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:Because of the functional dependencies, MTL can currently (2010-03) only used in [[Hugs]] and [[GHC]]. MTL was the first implementation.
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* [http://hackage.haskell.org/package/monads-fd monads-fd]: this was the prototype of the new mtl implementation. It is now obsolete, and simply re-exports mtl.
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* [http://hackage.haskell.org/package/monads-tf monads-tf]: Provides a different abstraction using [[type families]]. Unfortunately the module names of <code>mtl</code> and <code>monads-tf</code> clash, so you can currently not import both packages in one package.
   
 
== How can I use MTL and transformers together? ==
 
== How can I use MTL and transformers together? ==
   
Q: When I use ghc or ghci it complains about the same module names in mtl and transformers or monads-fd. How can I resolve these name clashes?
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MTL and transformers use different module names, but share common classes, type constructors and functions, so they are fully compatible.
A: You can use the <code>-hide-package</code> option of GHC. [[Cabal]] uses the <code>-hide-all-packages</code> option and then explicitly makes every package visible with <code>-package</code>.
 
   
 
== Shall I use MTL or transformers? ==
 
== Shall I use MTL or transformers? ==

Revision as of 13:34, 15 December 2010

There are currently several packages that implement similar interfaces to monad transformers (besides an additional package with a similar goal but different API named MonadLib):

  • transformers: provides the classes
    MonadTrans
    and
    MonadIO
    , as well as concrete monad transformers such as
    StateT
    . The monad
    State s a
    is only a type synonym for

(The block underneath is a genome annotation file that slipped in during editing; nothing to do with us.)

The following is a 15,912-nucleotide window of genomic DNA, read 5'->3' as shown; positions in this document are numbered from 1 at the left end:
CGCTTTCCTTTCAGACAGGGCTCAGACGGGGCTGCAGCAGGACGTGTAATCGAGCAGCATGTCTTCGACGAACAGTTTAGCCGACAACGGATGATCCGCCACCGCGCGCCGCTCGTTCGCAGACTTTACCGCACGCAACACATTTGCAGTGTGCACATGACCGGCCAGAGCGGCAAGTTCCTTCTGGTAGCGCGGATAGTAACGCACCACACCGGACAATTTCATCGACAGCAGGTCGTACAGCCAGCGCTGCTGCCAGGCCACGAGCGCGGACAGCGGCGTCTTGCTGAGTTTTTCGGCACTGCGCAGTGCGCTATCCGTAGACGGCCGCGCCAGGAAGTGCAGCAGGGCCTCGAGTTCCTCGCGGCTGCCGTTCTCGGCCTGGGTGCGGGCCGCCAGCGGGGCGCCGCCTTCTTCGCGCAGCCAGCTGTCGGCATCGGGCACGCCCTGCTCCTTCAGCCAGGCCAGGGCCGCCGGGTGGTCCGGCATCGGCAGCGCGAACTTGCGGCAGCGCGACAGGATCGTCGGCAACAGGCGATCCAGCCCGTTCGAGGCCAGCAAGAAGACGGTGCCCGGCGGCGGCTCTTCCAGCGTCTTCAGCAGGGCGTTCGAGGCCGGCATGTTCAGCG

StateT s Identity a
    . Thus both
    State
    and
    StateT
    can be accessed by the same methods like
    put
    and
    get
    . However, this only works if
    StateT
    is the top-most transformer in a monad transformer stack. This package is Haskell 98 and thus can be also used with JHC.
  • mtl (Monad Transformer Library) comes in two versions:
    • version 1 was the first implementation, containing the classes
      MonadTrans
      and
      MonadIO
      , concrete monad transformers such as
      StateT
      and multi-parameter type classes with functional dependencies such as
      MonadState
      . Monads like
      State
      and their transformer counterparts like
      StateT
      are distinct types and can be accessed uniformly only through a type class abstraction like
      MonadState
      . This version is now obsolete.
    • version 2 re-exports the classes and monad transformers of the transformers package, and adds multi-parameter type classes with functional dependencies such as
      MonadState
      .
    Version 2 of the MTL has some small incompatibilities relative to version 1. See "Upgrading from MTL 1 to MTL 2" for instructions on how to make code written for version 1 work with version 2.
Because of the functional dependencies, MTL can currently (2010-03) only used in Hugs and GHC. MTL was the first implementation.
  • monads-fd: this was the prototype of the new mtl implementation. It is now obsolete, and simply re-exports mtl.
  • monads-tf: Provides a different abstraction using type families. Unfortunately the module names of mtl and monads-tf clash, so you can currently not import both packages in one package.

Contents

1 How can I use MTL and transformers together?

MTL and transformers use different module names, but share common classes, type constructors and functions, so they are fully compatible.

2 Shall I use MTL or transformers?

Transformers is Haskell 98 and thus more portable.

3 How to move from MTL to transformers?

Many package using MTL can be ported to transformers with only slight modifications. Modules require the Trans infix,

e.g.
import Control.Monad.State ...
must be replaced by
import Control.Monad.Trans.State ...
. Since
State
is only a type synonym, there is no longer a constructor named
State
. For constructing you must use the function
state
and instead of matching patterns you must call
runState
.

4 See also